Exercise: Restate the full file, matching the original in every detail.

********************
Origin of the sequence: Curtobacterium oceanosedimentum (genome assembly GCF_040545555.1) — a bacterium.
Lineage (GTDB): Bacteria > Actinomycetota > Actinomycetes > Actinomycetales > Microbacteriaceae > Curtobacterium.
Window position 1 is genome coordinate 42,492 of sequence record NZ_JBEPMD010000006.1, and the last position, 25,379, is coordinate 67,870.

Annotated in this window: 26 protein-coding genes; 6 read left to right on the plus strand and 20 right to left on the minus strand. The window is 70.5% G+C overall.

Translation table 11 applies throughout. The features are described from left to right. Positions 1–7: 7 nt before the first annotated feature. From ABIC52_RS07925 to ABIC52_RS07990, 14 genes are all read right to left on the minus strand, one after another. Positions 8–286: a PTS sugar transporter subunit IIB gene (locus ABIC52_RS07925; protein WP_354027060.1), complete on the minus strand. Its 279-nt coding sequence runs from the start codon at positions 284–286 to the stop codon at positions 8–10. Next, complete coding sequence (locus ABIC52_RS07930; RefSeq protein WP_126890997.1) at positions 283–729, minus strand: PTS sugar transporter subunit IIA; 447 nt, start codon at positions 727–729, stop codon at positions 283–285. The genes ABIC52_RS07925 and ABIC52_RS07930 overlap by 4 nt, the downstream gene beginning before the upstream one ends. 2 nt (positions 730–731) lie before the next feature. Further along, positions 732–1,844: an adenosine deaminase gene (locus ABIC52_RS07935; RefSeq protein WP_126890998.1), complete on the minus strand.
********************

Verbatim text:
Origin of the sequence: Curtobacterium oceanosedimentum (genome assembly GCF_040545555.1) — a bacterium.
Lineage (GTDB): Bacteria > Actinomycetota > Actinomycetes > Actinomycetales > Microbacteriaceae > Curtobacterium.
Window position 1 is genome coordinate 42,492 of sequence record NZ_JBEPMD010000006.1, and the last position, 25,379, is coordinate 67,870.

Annotated in this window: 26 protein-coding genes; 6 read left to right on the plus strand and 20 right to left on the minus strand. The window is 70.5% G+C overall.

Translation table 11 applies throughout. The features are described from left to right. Positions 1–7: 7 nt before the first annotated feature. From ABIC52_RS07925 to ABIC52_RS07990, 14 genes are all read right to left on the minus strand, one after another. Positions 8–286: a PTS sugar transporter subunit IIB gene (locus ABIC52_RS07925; protein WP_354027060.1), complete on the minus strand. Its 279-nt coding sequence runs from the start codon at positions 284–286 to the stop codon at positions 8–10. Next, complete coding sequence (locus ABIC52_RS07930; RefSeq protein WP_126890997.1) at positions 283–729, minus strand: PTS sugar transporter subunit IIA; 447 nt, start codon at positions 727–729, stop codon at positions 283–285. The genes ABIC52_RS07925 and ABIC52_RS07930 overlap by 4 nt, the downstream gene beginning before the upstream one ends. 2 nt (positions 730–731) lie before the next feature. Further along, positions 732–1,844: an adenosine deaminase gene (locus ABIC52_RS07935; RefSeq protein WP_126890998.1), complete on the minus strand.